Strained relations with Óláfr[edit]

According to the Chronicle of Mann, Rögnvaldr gave Óláfr possession of a certain island called Lewis. The chronicle disparagingly describes Lewis as being mountainous and rocky, completely unsuitable for cultivation, and declares that the island's small population lived mostly by hunting and fishing.[33] In fact, Lewis is the northern part of the Outer Hebridean island of Lewis and Harris; the northern part of this island is rather flat and boggy, while the southern part, Harris, is more mountainous. The chronicle, therefore, seems to have conflated the northern and southern parts.[34] Be that as it may, the chronicle declares that, because of the poverty of his lands, Óláfr was unable to support himself and his followers, and that in consequence he led "a sorry life".[33][note 6]

Óláfr's time in the Isles is confirmed by several Icelandic sources which recount how Guðmundr Arason (d. 1237) attempted to sail from Iceland to Norway in 1202, to become consecrated as the Bishop of Hólar.[36][note 7] These sources state that a severe storm forced Guðmundr and his companions to make landfall in the Hebrides at a certain island which is almost certainly Sanday—a tiny tidal island linked to its larger neighbour Canna, the westernmost of the Small Isles. The Icelanders are then stated to have encountered a Hebridean king named Óláfr, who is undoubtedly Rögnvaldr's half-brother.[37] Whether or not Óláfr, or even the Crovan dynasty, actually ruled the Small Isles at this time is not as certain.[38][note 8]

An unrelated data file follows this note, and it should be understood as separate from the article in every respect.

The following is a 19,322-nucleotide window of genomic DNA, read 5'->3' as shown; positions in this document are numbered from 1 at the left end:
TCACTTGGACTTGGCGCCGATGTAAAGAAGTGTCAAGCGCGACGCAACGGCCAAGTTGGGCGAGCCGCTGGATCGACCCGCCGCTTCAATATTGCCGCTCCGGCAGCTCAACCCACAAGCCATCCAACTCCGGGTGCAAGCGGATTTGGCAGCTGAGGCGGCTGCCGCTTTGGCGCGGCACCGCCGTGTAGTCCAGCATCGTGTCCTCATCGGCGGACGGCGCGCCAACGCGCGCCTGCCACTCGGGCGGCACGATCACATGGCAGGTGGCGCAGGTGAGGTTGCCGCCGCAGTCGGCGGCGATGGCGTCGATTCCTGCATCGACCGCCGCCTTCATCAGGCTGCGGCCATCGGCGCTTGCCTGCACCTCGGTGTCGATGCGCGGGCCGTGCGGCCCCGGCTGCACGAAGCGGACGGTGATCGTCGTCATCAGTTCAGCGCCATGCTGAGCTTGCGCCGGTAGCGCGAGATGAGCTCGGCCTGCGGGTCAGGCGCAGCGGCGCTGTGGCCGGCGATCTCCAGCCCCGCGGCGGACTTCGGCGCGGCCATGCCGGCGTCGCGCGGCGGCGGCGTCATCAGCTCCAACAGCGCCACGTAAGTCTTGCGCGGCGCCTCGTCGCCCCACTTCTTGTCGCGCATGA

In consequence of his poverty on Lewis, the chronicle relates that Óláfr went to Rögnvaldr, who was also living in the Hebrides, and confronted him for more land. Rögnvaldr's response was to have Óláfr seized and sent to William I, King of Scots (d. 1214), who kept him imprisoned for almost seven years. The chronicle states that, on the seventh year, William died and that just before his death ordered the release of all his political prisoners.[39] Since William is known to have died on 4 December 1214,[40] this places Óláfr's imprisonment sometime between 1207 and late 1214 (or early 1215).[41] The chronicle relates that upon gaining his freedom, Óláfr met with Rögnvaldr on Mann, and then set out on a pilgrimage with a significant number of noblemen.[39] Óláfr's intended destination is considered to have been the shrine of St James at Santiago de Compostela in Spain.[42][note 9]

Relations with William of Scotland[edit]

Rögnvaldr appears to have enjoyed an amicable alliance with William,[43] a Scots monarch who faced a series of revolts during his reign (r. 1165–1214).[44] In the late 12th century, Haraldr Maddaðarson, Earl of Caithness, Earl of Orkney (d. 1206) set his sights on the Scottish earldom of Ross, and associated himself with the meic Áedha, a kindred who were in open rebellion against the King of Scots. To keep Haraldr in check, William launched the first of two expeditions into Haraldr's mainland territory in 1196, with one reaching deep into Caithness. According to the 14th century chronicler John of Fordun (d. after 1363), William's first military action subdued Caithness and Sutherland.[45] The Orkneyinga saga, likely composed early in the first quarter of the 13th century,[46] records that William tasked Rögnvaldr to intervene into Caithnesss on his behalf. Rögnvaldr duly gathered an armed host from the Isles, Kintyre, and Ireland; he then his troops into Caithness and subdued the region. With the coming of winter, the saga records that Rögnvaldr returned to the Isles, after having left three stewards in Caithness. Haraldr then had one of these stewards murdered, which brought him into direct conflict with William, who forced him into submission.[47] Rögnvaldr's involvement in Caithness is also noted by the contemporary English chronicler Roger of Howden (d. 1201/2), in his Chronica. According to Roger, after two rounds of negotiations between Haraldr and William failed, Rögnvaldr intervened and bought Caithness from William.[48] The precise date of Rögnvaldr's venture is uncertain, although it appears to occurred in about 1200.[49]